Civic welcome for 5th Bedfords

Event date

5th June 1915


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The Luton News , 10th June 1915

Source Date

1915-06-10 00:00:00
Entity info.
5th Beds march in Luton


The reception of the 1/5th Battalion Bedfordshire Regiment at the Luton Town Hall on Saturday evening [June 5th, 1915] was responsible for a scene unparalleled in the history of the borough. Never before has the whole battalion been seen in the town, and this in itself made it a noteworthy occasion.

In addition, there was the probability that it might be the last opportunity Luton would have of seeing the battalion before it went abroad. In these times a battalion is here today and gone in the night, and at any moment we may hear that the battalion is no longer in the country.

This very fact alone would have justified a demonstration of the popular sentiment, and if any further excuse were needed it was to be found in the fact that the battalion was made up largely of our own men, who came in as a body for the first time since mobilisation, and for the first time under a commanding officer who is also a Lutonian. Lieut-Col Edgar W. Brighten brought his men, who have done a trek of over sixty miles in three hot days, into George Street exactly as the clock was striking seven, and they could not have desired a more cordial reception.

Chief Constable Teale, Inspector Janes and other police officers kept the ground well cleared for the troops, and until the reception by the Mayor [Councillor Walter Primett] and other leading townspeople was over one could hardly tell the size of the crowd which had been drawn together.

But when, the troops having resumed their march to Luton Hoo, the public were free to take up the whole roadway, it was really surprising to see what a crowd had gathered. Indeed, townspeople able to speak with the authority of long years of experience, said that such a crowd had never before been seen in George Street.

Saturday evening's gathering will go down as one of the most memorable occasions in the history of the borough. The Mayor's invitation to residents to decorate their premises was well responded to in the principal thoroughfares, a gay show of flags and bunting being made along the line of route from New Bedford Road to the end of Park Street, and in some of the side streets also.

A temporary platform had been erected outside the Town Hall, and on this the Mayor was accompanied by various members of the Town Council, the South Beds Recruiting Committee and other prominent townspeople. The Mayoress and a number of other ladies has seats at the windows of the Town Hall.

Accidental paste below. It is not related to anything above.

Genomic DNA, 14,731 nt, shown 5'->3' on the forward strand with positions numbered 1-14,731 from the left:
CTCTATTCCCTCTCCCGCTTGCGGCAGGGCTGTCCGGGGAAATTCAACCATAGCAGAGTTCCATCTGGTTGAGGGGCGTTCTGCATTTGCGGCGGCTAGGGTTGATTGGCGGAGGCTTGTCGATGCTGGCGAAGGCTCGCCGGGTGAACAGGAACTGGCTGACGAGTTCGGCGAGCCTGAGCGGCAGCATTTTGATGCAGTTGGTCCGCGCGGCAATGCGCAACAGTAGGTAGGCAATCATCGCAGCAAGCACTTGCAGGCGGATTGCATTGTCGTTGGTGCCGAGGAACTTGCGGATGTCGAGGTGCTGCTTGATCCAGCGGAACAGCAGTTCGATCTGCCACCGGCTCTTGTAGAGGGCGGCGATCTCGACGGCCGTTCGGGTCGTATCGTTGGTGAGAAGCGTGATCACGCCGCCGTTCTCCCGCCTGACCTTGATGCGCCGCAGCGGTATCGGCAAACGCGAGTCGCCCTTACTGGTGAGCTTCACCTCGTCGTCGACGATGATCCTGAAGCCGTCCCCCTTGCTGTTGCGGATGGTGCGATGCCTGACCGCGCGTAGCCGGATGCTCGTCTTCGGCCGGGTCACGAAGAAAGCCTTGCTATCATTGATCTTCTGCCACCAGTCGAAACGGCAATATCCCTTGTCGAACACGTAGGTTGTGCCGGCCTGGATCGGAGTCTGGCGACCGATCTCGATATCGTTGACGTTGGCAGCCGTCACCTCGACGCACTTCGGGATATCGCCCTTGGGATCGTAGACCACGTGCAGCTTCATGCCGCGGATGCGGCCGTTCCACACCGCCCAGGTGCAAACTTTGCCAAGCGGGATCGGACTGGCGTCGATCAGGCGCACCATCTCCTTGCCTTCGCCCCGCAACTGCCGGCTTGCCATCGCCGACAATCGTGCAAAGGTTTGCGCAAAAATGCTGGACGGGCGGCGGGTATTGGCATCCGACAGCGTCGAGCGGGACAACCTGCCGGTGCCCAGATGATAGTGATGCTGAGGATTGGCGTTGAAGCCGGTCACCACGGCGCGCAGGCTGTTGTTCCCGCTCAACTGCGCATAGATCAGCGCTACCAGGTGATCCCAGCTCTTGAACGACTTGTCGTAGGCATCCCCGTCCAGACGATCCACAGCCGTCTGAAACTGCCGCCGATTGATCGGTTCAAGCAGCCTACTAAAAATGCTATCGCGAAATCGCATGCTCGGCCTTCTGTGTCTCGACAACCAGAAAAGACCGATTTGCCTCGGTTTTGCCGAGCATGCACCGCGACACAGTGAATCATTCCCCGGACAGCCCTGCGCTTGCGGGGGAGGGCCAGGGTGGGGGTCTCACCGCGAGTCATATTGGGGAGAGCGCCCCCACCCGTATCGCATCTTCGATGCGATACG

The Mayor, on behalf of the town, gave the battalion a very heart welcome. They belonged, he said, to a county which had sent out men who had done some wonderful deeds on the field of battle. The Bedfords had accomplished many notable exploits, and had done noble deeds for their country. Probably, in a very short time, this 1/5th Battalion would be called to face the enemy.

"Many of you," said the Mayor, "have given up lucrative positions, and broken away from your home circles, to stand in te breach in your country's hour of peril and danger. We honour every one of you. And when you are called upon to meet this most unscrupulous enemy, the vilest enemy that ever fought in battle, I trust you will cherish the thought that we are thinking of you, and that we shall bear you up, not only in our thoughts, but in out prayers also."

Lieut-Col Brighten was cheered before replying. He said it would be difficult to express what they all felt at the reception which had been accorded to them. They felt they were at home and were most gratified at being received in this way.

They were proud to belong to the Bedfordshire Regiment, and when their time came they intended to do their part. The men were proud of the battalion. All worked hard and tried to do their best, but the proudest man in the whole battalion was himself.

The battalion then moved off to Luton Hoo, where the bivouacked for the night on the high grounds just inside the Park Road entrance. But all the men who had homes in the town were given permission to go home for the night, on the condition that they turned up for church parade the following morning.

The band did not go back with the battalion as arrangements were made for them to give concerts at Wardown in the afternoon and evening under Bandmaster Goodger.

[The Luton News, June 10th, 1915. Pictures by W. H. Cox]


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Author: Deejaya

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